Bayern Munich and Germany captain Manuel Neuer said the players now had an “enormous responsibility” to be role models and follow the hygiene guidelines.

Representatives from the 36 clubs in the country’s top two divisions will finalise details in a videoconference on Thursday.

– ‘Wonderful signal’ –

“Today’s decision is good news for the Bundesliga,” said the league’s CEO Christian Seifert.

“It’s a great responsibility for the clubs to implement the medical and organisational guidelines in a disciplined manner.”

Bayern Munich, seeking their eighth consecutive Geman title, were four points clear at the top of the table when play was halted in mid-March.

“It’s a good feeling. We are now looking forward to being able to resume playing,” said Bayern chairman Karl-Heinz Rummenigge, adding the decision was “an important and wonderful signal for the Bundesliga”.

His opposite number at Borussia Dortmund — the club second in the table behind Bayern — also welcomed the news.

“We are very pleased that people in Germany have behaved so magnificently that the spread of the pandemic has at least been contained,” said Dortmund CEO Hans-Joachim Watzke.

“Only because the population has been incredibly disciplined can we now gradually move on to another form of normality.”

Germany has about 165,000 coronavirus cases and 7,000 deaths, meaning it has so far prevented its hospitals becoming as overburdened as other European countries.

Economic reasons are also driving the decision to allow football to resume.

With 13 of the 36 teams in Germany’s top two divisions reportedly on the brink of bankruptcy, the league desperately needs to claim around 300 million euros ($325 million) from TV contracts if the season is completed.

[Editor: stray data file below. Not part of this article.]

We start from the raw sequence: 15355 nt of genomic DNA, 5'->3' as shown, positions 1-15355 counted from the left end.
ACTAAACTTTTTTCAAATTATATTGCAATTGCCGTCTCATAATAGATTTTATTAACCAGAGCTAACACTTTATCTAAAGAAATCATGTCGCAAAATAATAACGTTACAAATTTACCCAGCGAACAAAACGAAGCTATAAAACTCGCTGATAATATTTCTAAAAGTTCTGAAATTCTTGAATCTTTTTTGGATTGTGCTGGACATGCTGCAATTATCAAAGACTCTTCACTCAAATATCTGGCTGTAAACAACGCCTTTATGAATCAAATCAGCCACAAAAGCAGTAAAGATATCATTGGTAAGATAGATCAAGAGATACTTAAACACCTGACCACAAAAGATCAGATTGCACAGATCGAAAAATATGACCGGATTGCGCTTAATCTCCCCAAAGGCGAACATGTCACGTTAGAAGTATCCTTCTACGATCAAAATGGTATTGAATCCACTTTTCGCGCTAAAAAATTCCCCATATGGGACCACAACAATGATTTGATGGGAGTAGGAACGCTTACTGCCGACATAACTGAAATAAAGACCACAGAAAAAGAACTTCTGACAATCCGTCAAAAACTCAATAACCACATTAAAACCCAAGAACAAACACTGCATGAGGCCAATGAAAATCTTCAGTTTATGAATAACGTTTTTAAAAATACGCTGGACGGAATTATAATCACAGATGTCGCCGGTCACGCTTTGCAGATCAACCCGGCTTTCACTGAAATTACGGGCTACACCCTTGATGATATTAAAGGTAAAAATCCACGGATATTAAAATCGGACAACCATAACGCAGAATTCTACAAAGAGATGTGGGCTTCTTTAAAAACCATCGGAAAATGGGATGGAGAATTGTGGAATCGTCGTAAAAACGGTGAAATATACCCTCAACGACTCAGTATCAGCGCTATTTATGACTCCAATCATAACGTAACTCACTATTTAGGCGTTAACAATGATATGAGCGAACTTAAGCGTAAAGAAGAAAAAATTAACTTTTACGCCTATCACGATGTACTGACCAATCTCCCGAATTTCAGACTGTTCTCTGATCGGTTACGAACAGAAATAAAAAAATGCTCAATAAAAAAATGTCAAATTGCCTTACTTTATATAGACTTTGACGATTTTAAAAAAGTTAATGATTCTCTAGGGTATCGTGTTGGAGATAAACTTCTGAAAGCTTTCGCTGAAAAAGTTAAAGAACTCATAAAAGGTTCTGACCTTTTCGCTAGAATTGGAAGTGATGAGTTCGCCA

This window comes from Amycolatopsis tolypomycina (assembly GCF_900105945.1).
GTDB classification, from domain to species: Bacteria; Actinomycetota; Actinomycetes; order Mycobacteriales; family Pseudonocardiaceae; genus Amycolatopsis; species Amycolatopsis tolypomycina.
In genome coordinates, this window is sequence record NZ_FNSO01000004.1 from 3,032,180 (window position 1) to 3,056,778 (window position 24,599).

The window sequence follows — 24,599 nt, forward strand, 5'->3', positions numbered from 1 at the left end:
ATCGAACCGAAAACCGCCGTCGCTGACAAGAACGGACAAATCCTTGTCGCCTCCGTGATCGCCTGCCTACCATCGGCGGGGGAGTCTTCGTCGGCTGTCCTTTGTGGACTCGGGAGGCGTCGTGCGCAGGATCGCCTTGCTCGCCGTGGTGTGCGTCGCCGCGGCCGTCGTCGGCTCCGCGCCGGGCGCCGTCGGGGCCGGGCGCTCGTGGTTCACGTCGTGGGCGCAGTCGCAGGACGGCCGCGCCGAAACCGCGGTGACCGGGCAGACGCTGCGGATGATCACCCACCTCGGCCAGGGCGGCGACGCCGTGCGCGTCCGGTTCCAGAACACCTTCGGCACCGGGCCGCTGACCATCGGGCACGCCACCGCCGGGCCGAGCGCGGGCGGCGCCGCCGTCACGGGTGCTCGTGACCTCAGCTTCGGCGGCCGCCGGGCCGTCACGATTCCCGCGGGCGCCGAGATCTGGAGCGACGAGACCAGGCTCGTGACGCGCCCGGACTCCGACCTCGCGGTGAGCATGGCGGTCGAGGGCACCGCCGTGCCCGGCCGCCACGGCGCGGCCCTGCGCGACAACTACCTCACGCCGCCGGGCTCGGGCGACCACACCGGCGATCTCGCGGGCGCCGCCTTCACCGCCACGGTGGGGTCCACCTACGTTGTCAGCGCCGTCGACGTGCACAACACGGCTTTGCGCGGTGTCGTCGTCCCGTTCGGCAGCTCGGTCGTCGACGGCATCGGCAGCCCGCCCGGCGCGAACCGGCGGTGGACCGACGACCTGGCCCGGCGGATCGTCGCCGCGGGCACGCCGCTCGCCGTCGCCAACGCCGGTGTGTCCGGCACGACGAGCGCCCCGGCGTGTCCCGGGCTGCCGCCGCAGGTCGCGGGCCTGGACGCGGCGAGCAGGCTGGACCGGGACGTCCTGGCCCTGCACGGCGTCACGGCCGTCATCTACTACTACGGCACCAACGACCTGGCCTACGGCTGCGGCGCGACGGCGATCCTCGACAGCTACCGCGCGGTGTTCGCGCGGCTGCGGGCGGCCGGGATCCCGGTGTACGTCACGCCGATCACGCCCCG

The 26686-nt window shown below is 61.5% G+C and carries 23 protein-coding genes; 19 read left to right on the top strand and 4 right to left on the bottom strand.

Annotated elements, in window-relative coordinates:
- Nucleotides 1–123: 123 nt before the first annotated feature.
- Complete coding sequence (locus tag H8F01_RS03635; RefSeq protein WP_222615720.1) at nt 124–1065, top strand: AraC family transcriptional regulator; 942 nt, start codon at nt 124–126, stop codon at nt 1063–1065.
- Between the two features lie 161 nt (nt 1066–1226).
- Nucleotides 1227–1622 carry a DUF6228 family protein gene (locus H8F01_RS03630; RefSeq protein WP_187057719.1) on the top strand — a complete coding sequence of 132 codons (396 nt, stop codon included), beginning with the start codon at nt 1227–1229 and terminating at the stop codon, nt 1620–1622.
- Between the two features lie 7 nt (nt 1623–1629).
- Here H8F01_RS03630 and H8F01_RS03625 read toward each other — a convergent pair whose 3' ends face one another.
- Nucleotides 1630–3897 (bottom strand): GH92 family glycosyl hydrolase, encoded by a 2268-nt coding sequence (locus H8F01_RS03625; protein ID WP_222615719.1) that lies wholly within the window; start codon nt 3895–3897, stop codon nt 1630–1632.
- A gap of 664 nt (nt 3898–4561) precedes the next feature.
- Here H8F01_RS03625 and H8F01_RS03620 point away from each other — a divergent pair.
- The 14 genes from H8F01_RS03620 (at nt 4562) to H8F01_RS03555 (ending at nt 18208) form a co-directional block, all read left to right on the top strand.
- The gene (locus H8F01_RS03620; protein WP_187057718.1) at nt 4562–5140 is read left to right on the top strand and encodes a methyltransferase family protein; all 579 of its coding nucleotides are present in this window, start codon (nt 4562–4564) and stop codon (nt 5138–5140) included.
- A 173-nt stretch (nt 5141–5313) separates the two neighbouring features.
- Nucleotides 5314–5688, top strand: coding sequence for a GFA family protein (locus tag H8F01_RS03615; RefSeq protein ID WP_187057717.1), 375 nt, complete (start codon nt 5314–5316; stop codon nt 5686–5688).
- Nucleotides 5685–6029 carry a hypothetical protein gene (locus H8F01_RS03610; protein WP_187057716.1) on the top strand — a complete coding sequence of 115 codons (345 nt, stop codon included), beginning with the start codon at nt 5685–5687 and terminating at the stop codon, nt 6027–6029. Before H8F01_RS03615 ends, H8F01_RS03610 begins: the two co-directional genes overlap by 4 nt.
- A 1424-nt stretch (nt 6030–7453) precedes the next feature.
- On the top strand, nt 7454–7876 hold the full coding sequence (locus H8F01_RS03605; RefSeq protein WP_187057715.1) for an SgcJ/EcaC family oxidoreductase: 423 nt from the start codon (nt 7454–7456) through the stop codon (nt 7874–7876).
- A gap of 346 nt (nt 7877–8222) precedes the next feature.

The league has long urged restarting play, which it says is vital for a sector that employs 56,000 people in Germany.

Teams returned to training on April 6 although sessions have followed stringent social distancing rules.

– 10 cases of coronavirus –

The league says its intensive testing plan allows matches to be relaunched with low risk to health.

So far, clubs in the top two divisions have returned 10 positive results for coronavirus from 1,724 tests since training resumed.

Three are from the Cologne club and two from Borussia Moenchengladbach.

Health Minister Jens Spahn has argued that the testing regime “makes sense and can serve as an example for other forms of professional sport,” although he warned “it has to be lived up to”.

The league and politicians reacted with consternation when Hertha Berlin player Salomon Kalou filmed himself shaking hands with teammates this week, flaunting the social distancing rules that clubs have put in place.

“The video has done the German league and professional football a disservice,” Anja Stahmann, who chairs Germany’s regional sports ministers, told RBB radio on Wednesday.

Hertha have suspended Kalou, and the 34-year-old former Chelsea player has apologised.

– Different approaches –